Minister of Finance, Camillo Gonsalves used the 2019 Budget to outline what he said are “10 principles for jobs, growth and transformative sustainable development” in St. Vincent and the Grenadines (SVG).
The first is that the 17 internationally-agreed Sustainable Development Goals are the bedrock of the nation’s “modern agenda for growth and development.
“These goals and targets, mainstreamed and adapted to the Vincentian context, are the broad conceptual lights that guide our developmental efforts.”
The second principle is that an economy based on multiple, strong sectors is more resilient, more stable, and less vulnerable to exogenous shocks.”
Gonsalves said that in refusing to place all of the nation’s economic eggs in a single sectoral basket, SVG has managed to avoid “the wild cyclical swings and social upheaval that have typified the post-crisis era.”
He said that a recently released credit analysis by Moody’s noted that SVG is less volatile than similarly-rated countries.
“This is by design,” the minister said.
“Even as we emphasise other sectors for growth and development, we will not abandon existing segments. Within the confines of typical small-state limitations, we rely on economic diversity to maintain our climate of confidence and stability.”
The third principle he said is that economic transformation requires investment in productive, climate resilient infrastructure.
The construction of public infrastructure — in and of itself — stimulates growth, Gonsalves said.
“But the completed projects, if well-designed and well-targeted, provide the foundation for long-term development. Budget 2019 is focussed on multiple major infrastructure initiatives with transformative potential,” he said.
Ambitious goals and targets must be leavened by an obligation for fiscal, social and environmental sustainability, the minister said, identifying the fourth target.
He said the budget reflects moderate growth and a small surplus on the current account but said economic indicators are only part of the story.
“Budget 2019 commits to prudent fiscal reform and measured adoption of the more far-reaching adjustments to our way of life and production.”
The fifth principle is that the greatest form of social protection is a decent job, and the best guarantors of a good job are education, experience and training.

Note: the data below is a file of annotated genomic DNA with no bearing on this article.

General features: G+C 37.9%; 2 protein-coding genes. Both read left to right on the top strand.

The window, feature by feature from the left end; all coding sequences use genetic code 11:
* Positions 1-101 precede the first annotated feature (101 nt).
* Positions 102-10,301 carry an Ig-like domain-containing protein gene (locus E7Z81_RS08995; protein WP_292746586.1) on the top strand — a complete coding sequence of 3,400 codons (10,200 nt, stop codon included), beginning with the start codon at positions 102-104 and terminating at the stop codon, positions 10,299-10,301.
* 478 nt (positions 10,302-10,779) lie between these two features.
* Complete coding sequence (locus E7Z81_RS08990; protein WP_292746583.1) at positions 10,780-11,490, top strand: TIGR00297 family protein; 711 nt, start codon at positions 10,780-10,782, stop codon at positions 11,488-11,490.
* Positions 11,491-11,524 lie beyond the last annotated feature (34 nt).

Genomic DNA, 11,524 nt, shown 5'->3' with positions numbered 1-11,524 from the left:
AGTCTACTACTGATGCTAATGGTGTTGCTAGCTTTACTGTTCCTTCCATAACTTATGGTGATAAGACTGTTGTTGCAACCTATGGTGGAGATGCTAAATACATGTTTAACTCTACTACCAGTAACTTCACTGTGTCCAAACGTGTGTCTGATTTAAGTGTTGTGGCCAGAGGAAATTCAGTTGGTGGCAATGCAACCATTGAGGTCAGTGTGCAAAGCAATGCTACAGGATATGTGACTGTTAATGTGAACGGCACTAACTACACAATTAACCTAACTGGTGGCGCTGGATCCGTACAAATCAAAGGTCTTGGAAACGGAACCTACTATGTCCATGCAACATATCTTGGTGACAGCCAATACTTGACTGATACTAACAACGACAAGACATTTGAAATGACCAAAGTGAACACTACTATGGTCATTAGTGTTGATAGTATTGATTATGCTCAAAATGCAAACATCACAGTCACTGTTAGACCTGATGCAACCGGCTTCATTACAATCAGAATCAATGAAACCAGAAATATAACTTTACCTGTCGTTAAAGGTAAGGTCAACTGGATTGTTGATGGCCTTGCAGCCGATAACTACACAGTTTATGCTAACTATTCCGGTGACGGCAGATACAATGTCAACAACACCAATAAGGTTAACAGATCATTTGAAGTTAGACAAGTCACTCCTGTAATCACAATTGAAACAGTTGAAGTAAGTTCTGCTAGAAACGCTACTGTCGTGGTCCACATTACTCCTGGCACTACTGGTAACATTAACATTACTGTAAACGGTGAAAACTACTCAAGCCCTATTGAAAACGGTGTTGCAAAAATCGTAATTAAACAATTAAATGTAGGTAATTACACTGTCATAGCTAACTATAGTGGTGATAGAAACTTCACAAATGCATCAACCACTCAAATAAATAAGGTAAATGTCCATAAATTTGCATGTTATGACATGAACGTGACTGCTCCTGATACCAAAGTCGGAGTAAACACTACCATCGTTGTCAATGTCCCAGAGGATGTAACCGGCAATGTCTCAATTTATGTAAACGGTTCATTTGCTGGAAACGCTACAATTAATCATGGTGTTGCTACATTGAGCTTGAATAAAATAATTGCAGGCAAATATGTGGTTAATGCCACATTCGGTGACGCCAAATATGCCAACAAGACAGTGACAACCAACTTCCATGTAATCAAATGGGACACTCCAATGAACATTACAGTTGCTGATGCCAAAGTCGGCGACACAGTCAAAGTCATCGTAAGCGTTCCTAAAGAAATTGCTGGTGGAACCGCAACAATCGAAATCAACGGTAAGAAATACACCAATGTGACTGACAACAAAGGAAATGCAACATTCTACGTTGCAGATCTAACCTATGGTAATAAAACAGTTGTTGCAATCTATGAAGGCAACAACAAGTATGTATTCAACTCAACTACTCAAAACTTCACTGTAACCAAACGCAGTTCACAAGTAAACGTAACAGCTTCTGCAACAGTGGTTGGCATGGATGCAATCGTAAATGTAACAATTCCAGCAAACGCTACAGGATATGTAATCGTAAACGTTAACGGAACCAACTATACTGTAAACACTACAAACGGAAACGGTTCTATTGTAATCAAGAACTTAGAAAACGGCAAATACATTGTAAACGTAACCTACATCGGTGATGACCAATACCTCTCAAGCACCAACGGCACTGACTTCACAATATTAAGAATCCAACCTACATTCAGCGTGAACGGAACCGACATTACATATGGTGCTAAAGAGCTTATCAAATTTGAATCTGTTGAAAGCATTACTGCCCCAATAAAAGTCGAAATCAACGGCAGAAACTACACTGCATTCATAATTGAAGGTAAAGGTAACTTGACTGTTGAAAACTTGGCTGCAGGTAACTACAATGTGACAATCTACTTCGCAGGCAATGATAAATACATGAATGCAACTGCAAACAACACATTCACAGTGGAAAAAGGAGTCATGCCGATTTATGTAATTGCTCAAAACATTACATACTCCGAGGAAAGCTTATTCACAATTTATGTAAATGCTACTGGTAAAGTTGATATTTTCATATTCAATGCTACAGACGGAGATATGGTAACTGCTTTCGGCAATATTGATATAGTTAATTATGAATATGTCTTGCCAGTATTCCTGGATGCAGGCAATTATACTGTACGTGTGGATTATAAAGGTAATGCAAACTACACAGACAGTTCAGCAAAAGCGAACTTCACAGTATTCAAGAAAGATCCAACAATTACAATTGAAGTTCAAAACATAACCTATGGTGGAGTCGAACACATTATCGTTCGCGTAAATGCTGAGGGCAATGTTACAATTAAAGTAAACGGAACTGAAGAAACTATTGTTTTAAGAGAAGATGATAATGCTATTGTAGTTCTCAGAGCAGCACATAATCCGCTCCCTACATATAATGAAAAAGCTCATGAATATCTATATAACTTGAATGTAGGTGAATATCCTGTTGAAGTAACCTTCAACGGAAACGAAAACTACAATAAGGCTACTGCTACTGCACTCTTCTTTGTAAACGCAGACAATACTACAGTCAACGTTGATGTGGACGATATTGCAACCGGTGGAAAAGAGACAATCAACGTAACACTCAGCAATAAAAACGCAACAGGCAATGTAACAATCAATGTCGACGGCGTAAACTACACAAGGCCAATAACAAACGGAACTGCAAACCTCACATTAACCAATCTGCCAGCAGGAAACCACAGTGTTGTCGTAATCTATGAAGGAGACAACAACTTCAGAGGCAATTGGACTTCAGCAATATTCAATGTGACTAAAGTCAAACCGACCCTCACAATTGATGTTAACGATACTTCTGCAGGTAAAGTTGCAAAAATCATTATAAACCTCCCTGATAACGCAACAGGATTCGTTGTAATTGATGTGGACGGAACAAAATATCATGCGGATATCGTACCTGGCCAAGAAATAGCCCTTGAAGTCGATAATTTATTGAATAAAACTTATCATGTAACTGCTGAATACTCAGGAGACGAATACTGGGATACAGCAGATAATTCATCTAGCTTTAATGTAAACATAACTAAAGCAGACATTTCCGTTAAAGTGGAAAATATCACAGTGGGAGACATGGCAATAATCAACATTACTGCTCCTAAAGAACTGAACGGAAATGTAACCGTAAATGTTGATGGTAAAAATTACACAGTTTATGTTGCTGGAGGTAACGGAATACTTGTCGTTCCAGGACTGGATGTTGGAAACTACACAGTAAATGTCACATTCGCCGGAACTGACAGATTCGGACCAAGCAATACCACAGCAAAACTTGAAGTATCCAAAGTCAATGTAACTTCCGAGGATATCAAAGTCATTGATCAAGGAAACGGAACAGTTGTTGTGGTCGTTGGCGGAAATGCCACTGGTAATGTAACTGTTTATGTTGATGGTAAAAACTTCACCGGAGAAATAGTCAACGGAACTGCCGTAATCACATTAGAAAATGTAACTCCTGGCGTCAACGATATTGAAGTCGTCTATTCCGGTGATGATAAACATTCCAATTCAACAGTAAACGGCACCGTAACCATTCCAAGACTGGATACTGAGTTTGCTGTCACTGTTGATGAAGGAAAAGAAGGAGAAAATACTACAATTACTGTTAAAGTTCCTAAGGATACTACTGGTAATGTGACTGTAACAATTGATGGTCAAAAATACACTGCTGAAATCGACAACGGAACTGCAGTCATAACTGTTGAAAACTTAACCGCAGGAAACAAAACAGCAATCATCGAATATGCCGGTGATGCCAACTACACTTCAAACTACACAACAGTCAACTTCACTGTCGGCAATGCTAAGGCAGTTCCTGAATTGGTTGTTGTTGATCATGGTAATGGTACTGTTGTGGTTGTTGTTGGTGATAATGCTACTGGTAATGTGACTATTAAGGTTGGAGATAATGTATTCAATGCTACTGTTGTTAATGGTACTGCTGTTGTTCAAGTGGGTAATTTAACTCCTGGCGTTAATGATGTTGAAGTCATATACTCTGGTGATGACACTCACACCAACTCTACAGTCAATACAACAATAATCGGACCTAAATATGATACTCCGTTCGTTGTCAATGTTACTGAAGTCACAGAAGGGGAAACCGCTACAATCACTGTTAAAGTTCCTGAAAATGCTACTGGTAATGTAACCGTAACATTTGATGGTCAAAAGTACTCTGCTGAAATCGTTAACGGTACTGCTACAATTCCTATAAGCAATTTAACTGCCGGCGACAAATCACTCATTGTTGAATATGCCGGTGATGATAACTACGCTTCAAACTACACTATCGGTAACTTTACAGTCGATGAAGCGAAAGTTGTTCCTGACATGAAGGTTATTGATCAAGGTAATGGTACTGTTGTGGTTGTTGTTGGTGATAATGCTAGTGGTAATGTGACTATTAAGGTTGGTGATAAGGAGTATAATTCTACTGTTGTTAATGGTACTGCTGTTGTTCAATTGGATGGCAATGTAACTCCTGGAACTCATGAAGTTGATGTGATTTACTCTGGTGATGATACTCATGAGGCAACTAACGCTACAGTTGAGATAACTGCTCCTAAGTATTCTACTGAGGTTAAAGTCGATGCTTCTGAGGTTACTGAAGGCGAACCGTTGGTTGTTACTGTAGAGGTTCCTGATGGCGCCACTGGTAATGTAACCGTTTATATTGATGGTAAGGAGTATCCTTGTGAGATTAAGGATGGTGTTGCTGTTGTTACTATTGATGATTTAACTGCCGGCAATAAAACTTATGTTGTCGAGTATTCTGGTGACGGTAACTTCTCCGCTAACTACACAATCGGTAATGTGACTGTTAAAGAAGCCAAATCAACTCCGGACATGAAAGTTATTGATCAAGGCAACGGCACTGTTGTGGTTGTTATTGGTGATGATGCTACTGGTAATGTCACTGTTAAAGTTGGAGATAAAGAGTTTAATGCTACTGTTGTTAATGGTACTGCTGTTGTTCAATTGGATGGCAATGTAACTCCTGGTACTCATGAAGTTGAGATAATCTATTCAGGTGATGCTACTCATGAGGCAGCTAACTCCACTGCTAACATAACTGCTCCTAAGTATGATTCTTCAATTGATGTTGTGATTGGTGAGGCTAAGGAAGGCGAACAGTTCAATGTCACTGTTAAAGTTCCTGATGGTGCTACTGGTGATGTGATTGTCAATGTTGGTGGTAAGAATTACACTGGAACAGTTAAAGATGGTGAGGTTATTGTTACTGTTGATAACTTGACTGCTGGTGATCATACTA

“Budget 2019 will support job creation, and deepen the scope and reach of the Education Revolution through a marked expansion in skills training and technical and vocational education,” Gonsalves said.
In the context of small island states, social inequality is a massively inefficient and debilitating drag on national development.
“Budget 2019 advances multiple policies to reduce inequality, increase opportunity, and foster inclusiveness — particularly among the youth. Further, the biblical admonition to feed, clothe, tend to and accept ‘the least of these my brethren,’ is also sound developmental policy,” the minister said, elaborating the sixth point.
“Budget 2019 focuses on the elderly, the infirm and the nutritionally vulnerable with specific initiatives designed to support fulfilling lives by reducing vulnerability and inequality.”
The seventh principle is that crime retards development.
“As such, Budget 2019 targets crime and the causes of crime in new ways and with new tools, including an increased emphasis on community-based interventions and relationship-building,” Gonsalves said.
He further said that while a healthy economy is dependent on a healthy and vibrant private sector, it does not preclude a catalysing role for an active and entrepreneurial state apparatus.
“As such, to complement timely private investments in critical areas, Budget 2019 will allocate public resources to accelerate sectoral growth and national development.”
Developmental transformation is impossible without concomitant enhancements to local healthcare architecture and service delivery, Gonsalves said, as he outlined the ninth principle.
“Accordingly, Budget 2019 reforms administrative structures, while substantially widening and deepening the healthcare offerings available to the
The tenth principle is that “climate resilience, in the form of adaption, mitigation and advocacy, is the sine qua non of modern sustainable development in Small Island Developing States.
“Budget 2019 therefore dedicates unprecedented resources to renewable energy, resilient infrastructure and citizen support in the face of the gathering climate threat.”